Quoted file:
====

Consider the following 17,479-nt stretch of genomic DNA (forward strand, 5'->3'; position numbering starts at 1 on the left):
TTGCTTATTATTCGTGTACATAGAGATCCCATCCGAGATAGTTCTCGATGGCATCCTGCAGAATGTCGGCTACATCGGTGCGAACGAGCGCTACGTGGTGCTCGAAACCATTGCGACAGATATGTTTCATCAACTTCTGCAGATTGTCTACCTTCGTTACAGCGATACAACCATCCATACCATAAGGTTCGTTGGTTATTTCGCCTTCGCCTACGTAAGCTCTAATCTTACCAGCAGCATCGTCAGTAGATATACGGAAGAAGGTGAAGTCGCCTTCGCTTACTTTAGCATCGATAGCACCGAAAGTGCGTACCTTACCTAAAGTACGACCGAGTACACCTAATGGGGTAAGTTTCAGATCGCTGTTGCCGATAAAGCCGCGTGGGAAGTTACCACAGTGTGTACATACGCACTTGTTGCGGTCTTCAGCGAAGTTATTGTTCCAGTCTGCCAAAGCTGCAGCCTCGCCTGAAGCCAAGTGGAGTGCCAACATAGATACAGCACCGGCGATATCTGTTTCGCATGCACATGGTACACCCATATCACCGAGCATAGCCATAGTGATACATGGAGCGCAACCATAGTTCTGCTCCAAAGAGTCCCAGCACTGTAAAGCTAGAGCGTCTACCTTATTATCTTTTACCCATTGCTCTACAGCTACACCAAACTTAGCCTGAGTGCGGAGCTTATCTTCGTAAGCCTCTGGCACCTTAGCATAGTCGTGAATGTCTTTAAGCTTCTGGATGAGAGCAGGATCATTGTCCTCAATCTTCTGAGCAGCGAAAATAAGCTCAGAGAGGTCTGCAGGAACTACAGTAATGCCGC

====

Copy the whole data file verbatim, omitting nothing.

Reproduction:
Consider the following 17,479-nt stretch of genomic DNA (forward strand, 5'->3'; position numbering starts at 1 on the left):
TTGCTTATTATTCGTGTACATAGAGATCCCATCCGAGATAGTTCTCGATGGCATCCTGCAGAATGTCGGCTACATCGGTGCGAACGAGCGCTACGTGGTGCTCGAAACCATTGCGACAGATATGTTTCATCAACTTCTGCAGATTGTCTACCTTCGTTACAGCGATACAACCATCCATACCATAAGGTTCGTTGGTTATTTCGCCTTCGCCTACGTAAGCTCTAATCTTACCAGCAGCATCGTCAGTAGATATACGGAAGAAGGTGAAGTCGCCTTCGCTTACTTTAGCATCGATAGCACCGAAAGTGCGTACCTTACCTAAAGTACGACCGAGTACACCTAATGGGGTAAGTTTCAGATCGCTGTTGCCGATAAAGCCGCGTGGGAAGTTACCACAGTGTGTACATACGCACTTGTTGCGGTCTTCAGCGAAGTTATTGTTCCAGTCTGCCAAAGCTGCAGCCTCGCCTGAAGCCAAGTGGAGTGCCAACATAGATACAGCACCGGCGATATCTGTTTCGCATGCACATGGTACACCCATATCACCGAGCATAGCCATAGTGATACATGGAGCGCAACCATAGTTCTGCTCCAAAGAGTCCCAGCACTGTAAAGCTAGAGCGTCTACCTTATTATCTTTTACCCATTGCTCTACAGCTACACCAAACTTAGCCTGAGTGCGGAGCTTATCTTCGTAAGCCTCTGGCACCTTAGCATAGTCGTGAATGTCTTTAAGCTTCTGGATGAGAGCAGGATCATTGTCCTCAATCTTCTGAGCAGCGAAAATAAGCTCAGAGAGGTCTGCAGGAACTACAGTAATGCCGC